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While Alexandre Ponnavoy has a clear idea of what the Comtes de Champagne identity is, something he believes shines through despite the vintage conditions, the style of Comtes de Champagne has changed over the years, in line with trends across the region and the change in climate. The dosage of Comtes up until the 1980s was much higher – typically 15 to 16 g/l, now it is closer to 9g/l. “Of course, the growing maturity of the Champagne grapes has played a role in reducing the dosage,” explains Ponnavoy. But global warming does not explain everything: “Champagne consumption patterns have changed. Champagne tasters accept and seek out more restrained, fresher, less dosed Champagne.” And so Taittinger adapted Comtes’s style in line with those needs. Another change came in the late 1980s when Ponnavoy’s predecessor Loic Dupont re-introduced partial oak-ageing for the Comtes de Champagne. This woody part is today an integral part of the Comtes de Champagne profile. Only a tiny proportion of the wine sees oak (between 5 to 8%) depending on the vintage, but – for Ponnavoy – it is the oak that provides a touch of spice and more importantly helps frame the “aromatic concentration and precision required for ageing”.

The 2008 vintage is one of the most celebrated in Champagne. It is in fact one of the few vintages in the last 20 years in which the harvest took place in October. Despite this "late" harvest (even if it was the norm in the 1980s and ’90s), Ponnavoy notes that the grapes retained a lot of acidity as well as concentration from what was an extended growing season. The acid-sugar balance is so important Ponnavoy and his team could see the quality of the grapes at harvest was very promising. “2008 is the perfect expression of our continental climate in Champagne, which is both hot and cool. The Comtes 2008 carries this very contrasting climatology within it, between sun and freshness, as well as the distinct identity of the chalky terroir and the allure and precision you can get from the Côte des Blancs.”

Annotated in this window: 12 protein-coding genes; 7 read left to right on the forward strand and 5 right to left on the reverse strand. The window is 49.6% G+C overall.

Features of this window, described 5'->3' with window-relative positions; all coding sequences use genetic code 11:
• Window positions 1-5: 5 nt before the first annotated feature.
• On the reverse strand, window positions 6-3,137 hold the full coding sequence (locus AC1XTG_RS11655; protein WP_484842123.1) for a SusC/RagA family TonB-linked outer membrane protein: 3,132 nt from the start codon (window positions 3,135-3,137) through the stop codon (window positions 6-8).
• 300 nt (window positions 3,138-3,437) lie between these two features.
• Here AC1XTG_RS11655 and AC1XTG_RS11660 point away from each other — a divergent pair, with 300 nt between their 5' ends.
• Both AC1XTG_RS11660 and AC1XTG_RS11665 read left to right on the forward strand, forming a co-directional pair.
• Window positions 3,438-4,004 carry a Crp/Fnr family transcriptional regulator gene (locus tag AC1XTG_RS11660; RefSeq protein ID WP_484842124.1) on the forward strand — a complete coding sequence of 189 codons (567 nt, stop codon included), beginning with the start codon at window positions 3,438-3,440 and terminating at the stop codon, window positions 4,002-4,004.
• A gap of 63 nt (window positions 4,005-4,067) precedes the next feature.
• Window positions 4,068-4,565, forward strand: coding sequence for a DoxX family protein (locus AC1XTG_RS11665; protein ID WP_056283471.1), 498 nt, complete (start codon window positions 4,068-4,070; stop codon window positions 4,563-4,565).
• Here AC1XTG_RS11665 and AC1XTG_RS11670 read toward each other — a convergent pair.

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Taittinger's Chef de Cave - Alexandre Ponnavoy

Much has been said and written about the similarity of 2008 to other vintages but Ponnavoy is reticent to compare it directly. For him, this vintage stands on its own and has its own personality. At a push in terms of concentration he compares it to 1996 and for elegance to the 2004. When it comes to the 2008’s drinking window, he believes it all depends on what you want from your Champagne. “The 2008 is ready to be discovered now, appreciated on its thin, elegant, chiselled, dynamic side. However, Comtes de Champagne is certainly produced with the purpose for ageing. I like to taste Champagnes with as much ageing time on the lees as disgorging time. I think it will be interesting to discover or rediscover this 2008 vintage in 10 years or so, at the dawn of 2030!” With fantastic lineage behind it, the 2008 Comtes de Champagne will no doubt be in high demand on release and provide fantastic drinking pleasure for decades to come.

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Gavin Smith
Gavin Smith is a wine obsessive who has visited Bordeaux and Burgundy every year since joining the wine trade in 2006. Previously a wine buyer, Smith now loves exploring the history and philosophy behind producers.